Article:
Why We Don't Do Renew & Cancel Predictions For Cable Shows

Categories: 2-Featured,Cancel/Renew Index,TV Ratings Reference

Written By

November 5th, 2012

Given the volume of "Why isn't there a Renew/Cancel Index for cable shows?" and "Why doesn't the Cancellation Bear chase cable shows?" questions, I figured I'd get something in a post that I could refer to in the future.

Our method of predicting the renewal and cancellation of broadcast primetime shows compares the relative adults 18-49 ratings of each show to the scripted show average for that show's network, and the shows with lower relative ratings get canceled, the shows with higher relative ratings get renewed. Make a few tweaks for syndication reasons and we're good about 95% of the time.

Why couldn't we just do the same thing for cable shows?

Two ways to think about the biggest reason (there are other reasons too).

  • Cable networks behave differently, because they can.
  • Broadcast networks are constrained by the scarcity of time in their primetime schedules.

Broadcast networks fill every Sunday-Friday primetime hour with something original, cable does not.

Broadcast networks have to cancel existing shows to make room for new shows. That makes predicting what they’ll do much more systematic.

Cable networks do not have to cancel existing original shows to add new ones, because even the ones that produce lots of original shows still have primetime hours in which to add new ones. (arguably, USA is just starting to bump into a ceiling)

Our prediction methods are based on broadcast networks canceling their lower rated shows to make room for new ones every season.

Cable networks simply don’t behave that way, because they don't have to.

And as long as cable networks don't have to behave systematically, the bear will stay away from predicting the fate of their shows!

 
  • Chris

    OKay, I’m a little lost with:

    “Cable networks do not have to cancel existing original shows to add new ones, because even the ones that produce lots of original shows still have primetime hours in which to add new ones”

    Soooo, cable shows live in a different plane of existence where they can air at the same time on the same channel? LOL. To me, the only way this somewhat makes sense for non-subscription (i.e. not HBO, Cinemax, etc.) is taking Turner and using their conglomerate of channels (TBS, Turner Classic, etc.). But this would mean that they would somewhat violate their own business rules for the meaning of those channels. So why can’t those shows still face a cancellation bear? They still have to remain profitable even if the rating needs are lower.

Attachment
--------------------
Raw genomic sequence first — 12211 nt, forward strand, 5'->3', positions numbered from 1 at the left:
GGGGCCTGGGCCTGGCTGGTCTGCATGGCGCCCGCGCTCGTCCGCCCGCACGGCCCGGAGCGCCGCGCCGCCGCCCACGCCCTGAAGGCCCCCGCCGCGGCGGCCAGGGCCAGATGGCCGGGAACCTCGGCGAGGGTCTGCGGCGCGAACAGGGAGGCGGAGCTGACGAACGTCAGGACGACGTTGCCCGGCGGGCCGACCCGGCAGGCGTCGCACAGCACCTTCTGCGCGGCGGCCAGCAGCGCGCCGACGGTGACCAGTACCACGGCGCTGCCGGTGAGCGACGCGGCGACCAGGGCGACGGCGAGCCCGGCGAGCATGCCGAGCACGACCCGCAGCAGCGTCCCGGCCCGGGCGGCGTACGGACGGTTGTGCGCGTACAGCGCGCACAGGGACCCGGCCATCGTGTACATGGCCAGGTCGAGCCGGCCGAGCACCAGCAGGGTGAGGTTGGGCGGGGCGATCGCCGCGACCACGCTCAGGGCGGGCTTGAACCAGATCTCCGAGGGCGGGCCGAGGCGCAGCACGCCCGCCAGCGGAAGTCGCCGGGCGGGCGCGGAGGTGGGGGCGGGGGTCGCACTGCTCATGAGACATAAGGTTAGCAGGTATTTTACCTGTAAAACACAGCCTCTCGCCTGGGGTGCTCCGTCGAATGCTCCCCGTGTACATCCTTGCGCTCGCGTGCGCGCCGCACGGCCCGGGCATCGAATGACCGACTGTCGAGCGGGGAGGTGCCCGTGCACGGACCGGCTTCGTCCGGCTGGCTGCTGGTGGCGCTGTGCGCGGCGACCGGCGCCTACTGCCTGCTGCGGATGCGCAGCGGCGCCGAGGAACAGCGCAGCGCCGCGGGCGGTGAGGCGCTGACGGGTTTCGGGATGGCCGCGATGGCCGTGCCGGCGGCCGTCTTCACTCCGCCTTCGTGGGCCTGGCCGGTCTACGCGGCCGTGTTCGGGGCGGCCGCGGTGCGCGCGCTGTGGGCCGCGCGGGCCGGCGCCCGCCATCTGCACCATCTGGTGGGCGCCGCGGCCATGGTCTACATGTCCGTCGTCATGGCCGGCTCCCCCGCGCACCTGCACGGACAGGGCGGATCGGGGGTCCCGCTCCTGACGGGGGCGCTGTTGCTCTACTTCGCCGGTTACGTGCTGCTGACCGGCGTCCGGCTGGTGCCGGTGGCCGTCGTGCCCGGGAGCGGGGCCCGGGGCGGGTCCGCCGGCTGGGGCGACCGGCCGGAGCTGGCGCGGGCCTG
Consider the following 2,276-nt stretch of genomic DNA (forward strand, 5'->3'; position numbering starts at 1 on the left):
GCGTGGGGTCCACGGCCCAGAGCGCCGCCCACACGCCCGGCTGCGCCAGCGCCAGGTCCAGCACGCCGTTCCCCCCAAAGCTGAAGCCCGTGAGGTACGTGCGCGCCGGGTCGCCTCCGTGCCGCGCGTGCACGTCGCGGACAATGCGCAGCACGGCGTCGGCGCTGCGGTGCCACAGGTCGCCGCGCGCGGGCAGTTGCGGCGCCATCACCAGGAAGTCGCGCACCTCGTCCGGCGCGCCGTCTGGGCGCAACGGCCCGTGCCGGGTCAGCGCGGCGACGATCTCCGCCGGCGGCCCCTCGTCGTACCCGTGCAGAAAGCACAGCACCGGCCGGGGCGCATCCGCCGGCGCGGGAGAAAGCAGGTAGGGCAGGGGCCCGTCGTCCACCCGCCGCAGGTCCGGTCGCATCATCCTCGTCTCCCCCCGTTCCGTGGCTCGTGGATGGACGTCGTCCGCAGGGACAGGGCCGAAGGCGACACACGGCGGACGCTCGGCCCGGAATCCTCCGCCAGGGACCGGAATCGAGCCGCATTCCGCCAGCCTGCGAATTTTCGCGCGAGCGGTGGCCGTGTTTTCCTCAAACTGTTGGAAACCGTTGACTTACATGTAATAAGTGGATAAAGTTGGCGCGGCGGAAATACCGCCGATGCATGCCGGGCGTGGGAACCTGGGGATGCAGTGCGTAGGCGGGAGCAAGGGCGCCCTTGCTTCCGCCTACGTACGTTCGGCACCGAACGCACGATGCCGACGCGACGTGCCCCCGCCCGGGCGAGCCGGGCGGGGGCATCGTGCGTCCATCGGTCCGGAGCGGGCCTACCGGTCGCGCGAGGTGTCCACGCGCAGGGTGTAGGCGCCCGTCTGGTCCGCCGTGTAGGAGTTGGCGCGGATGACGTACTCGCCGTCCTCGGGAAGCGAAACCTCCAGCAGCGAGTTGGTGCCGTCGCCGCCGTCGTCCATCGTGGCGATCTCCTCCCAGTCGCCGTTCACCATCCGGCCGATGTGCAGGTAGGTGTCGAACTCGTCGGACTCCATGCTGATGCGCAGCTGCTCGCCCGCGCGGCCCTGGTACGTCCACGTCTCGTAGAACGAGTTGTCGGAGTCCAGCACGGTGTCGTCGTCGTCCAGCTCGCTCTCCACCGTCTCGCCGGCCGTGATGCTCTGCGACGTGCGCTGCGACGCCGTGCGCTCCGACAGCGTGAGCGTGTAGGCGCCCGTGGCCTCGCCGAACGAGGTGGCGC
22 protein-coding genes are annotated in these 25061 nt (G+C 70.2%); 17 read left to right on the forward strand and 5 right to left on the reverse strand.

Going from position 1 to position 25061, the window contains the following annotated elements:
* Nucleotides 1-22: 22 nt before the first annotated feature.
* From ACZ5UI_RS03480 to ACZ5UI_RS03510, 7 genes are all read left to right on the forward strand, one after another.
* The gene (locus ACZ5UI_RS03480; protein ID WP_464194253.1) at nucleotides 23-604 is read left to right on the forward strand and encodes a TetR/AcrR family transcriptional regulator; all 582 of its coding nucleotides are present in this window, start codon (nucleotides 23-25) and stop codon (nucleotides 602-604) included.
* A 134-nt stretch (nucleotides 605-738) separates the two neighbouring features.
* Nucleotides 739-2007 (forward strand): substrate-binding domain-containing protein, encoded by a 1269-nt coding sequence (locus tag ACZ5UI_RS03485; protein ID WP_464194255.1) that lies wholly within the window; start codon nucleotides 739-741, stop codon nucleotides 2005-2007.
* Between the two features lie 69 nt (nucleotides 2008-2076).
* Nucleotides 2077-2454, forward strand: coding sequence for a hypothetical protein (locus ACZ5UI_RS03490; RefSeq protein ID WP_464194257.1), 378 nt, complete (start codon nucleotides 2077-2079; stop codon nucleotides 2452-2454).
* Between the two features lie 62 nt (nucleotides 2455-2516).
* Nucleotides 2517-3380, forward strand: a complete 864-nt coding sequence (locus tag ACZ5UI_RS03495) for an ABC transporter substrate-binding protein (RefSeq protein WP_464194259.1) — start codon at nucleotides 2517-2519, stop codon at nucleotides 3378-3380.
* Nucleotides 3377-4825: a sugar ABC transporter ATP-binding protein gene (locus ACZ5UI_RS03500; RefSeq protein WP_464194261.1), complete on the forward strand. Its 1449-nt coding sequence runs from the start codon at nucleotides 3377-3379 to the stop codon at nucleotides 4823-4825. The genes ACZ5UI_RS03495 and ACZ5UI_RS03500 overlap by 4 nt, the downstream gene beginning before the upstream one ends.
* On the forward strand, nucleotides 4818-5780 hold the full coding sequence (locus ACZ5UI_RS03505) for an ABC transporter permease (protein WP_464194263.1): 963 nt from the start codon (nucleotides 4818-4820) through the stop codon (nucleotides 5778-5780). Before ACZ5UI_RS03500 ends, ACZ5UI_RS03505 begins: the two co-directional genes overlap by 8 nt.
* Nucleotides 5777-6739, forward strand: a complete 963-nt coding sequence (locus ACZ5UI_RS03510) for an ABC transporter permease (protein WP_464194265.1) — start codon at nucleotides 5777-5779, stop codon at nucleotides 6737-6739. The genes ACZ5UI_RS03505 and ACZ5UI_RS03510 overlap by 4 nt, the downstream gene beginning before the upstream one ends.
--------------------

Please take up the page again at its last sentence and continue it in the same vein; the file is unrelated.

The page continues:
If you are talking about subscription based shows, yeah the paradigm can be different but like above you can’t make money off of syndicating an original if no one watches it or it is too risque for public broadcasting. Even in DVD/Hulu sales, there is a limit of how low of a threshhold there is unless it is privately run by a person who just so happens to LOVE something like Animal Practice and has money to burn. Otherwise, those powers that be have to have a reason as to why they burn the money to their board of directors.

    Sorry, please clarify for me.

  • Sophia

    I read this article, and the reply of you and tjw, i still can’t figure out why USA cancelled those shows this year. I really love Common Law. USA said the rating is too low, and it couldn’t be saved, but according to your words, maybe it would be ok last year? But why it was cancelled this year? Thank you.

  • Jay

    Please cancel “Underemployed” ON MTV, it’s awful.

  • intexor

    You can justify it no matter how you want, all I hear is “we don’t do it because it’s not worth it in terms of extra revenue”. It certainly can be done but you would have to use more specific parameters, and this for every single channel. It’s not worth the effort for you guys, I understand that. But don’t pussy out by saying it can’t be done. You just won’t do it, and there are reasons for that. The reason isn’t that it’s impossible.

  • Theoacme

    @intexor: Once more, from the top:

    Because cable networks do not program in the same way that broadcast networks do, they do not have as many actual discrete prime-time programs as the broadcast nets do.

    And they usually have sufficient open space where they do not have to cancel like CBS does.

    And budgets are lower, and seasons are generally shorter, and the shows get repeated within the week.

    For all of these reasons, cable networks do not have to cancel a show when they commission a new one. So, therefore, they are not predictable economically (see, Nielsen, A.C., and sampling every household in America, and who would pay for that).

    Therefore, it is defacto impossible.

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